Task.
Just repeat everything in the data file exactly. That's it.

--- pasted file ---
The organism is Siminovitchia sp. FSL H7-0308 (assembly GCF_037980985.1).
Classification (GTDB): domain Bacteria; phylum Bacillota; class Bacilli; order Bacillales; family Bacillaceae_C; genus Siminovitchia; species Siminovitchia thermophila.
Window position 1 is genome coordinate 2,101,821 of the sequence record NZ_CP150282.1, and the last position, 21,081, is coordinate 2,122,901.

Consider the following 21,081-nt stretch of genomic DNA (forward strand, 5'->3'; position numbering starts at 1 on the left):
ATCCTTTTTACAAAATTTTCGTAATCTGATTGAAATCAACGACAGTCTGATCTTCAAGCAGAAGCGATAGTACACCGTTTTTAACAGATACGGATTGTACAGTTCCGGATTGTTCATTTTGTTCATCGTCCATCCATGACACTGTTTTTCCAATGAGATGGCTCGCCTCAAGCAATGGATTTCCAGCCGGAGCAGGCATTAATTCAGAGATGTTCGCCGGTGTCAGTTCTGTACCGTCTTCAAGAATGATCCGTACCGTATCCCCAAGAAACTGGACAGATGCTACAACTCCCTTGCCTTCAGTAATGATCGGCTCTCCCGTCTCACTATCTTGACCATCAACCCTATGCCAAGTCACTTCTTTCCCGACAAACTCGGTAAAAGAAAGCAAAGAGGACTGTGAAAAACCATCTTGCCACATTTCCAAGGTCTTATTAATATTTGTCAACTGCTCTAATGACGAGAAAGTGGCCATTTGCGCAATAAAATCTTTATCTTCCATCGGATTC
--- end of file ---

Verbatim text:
The organism is Siminovitchia sp. FSL H7-0308 (assembly GCF_037980985.1).
Classification (GTDB): domain Bacteria; phylum Bacillota; class Bacilli; order Bacillales; family Bacillaceae_C; genus Siminovitchia; species Siminovitchia thermophila.
Window position 1 is genome coordinate 2,101,821 of the sequence record NZ_CP150282.1, and the last position, 21,081, is coordinate 2,122,901.

Consider the following 21,081-nt stretch of genomic DNA (forward strand, 5'->3'; position numbering starts at 1 on the left):
ATCCTTTTTACAAAATTTTCGTAATCTGATTGAAATCAACGACAGTCTGATCTTCAAGCAGAAGCGATAGTACACCGTTTTTAACAGATACGGATTGTACAGTTCCGGATTGTTCATTTTGTTCATCGTCCATCCATGACACTGTTTTTCCAATGAGATGGCTCGCCTCAAGCAATGGATTTCCAGCCGGAGCAGGCATTAATTCAGAGATGTTCGCCGGTGTCAGTTCTGTACCGTCTTCAAGAATGATCCGTACCGTATCCCCAAGAAACTGGACAGATGCTACAACTCCCTTGCCTTCAGTAATGATCGGCTCTCCCGTCTCACTATCTTGACCATCAACCCTATGCCAAGTCACTTCTTTCCCGACAAACTCGGTAAAAGAAAGCAAAGAGGACTGTGAAAAACCATCTTGCCACATTTCCAAGGTCTTATTAATATTTGTCAACTGCTCTAATGACGAGAAAGTGGCCATTTGCGCAATAAAATCTTTATCTTCCATCGGATTC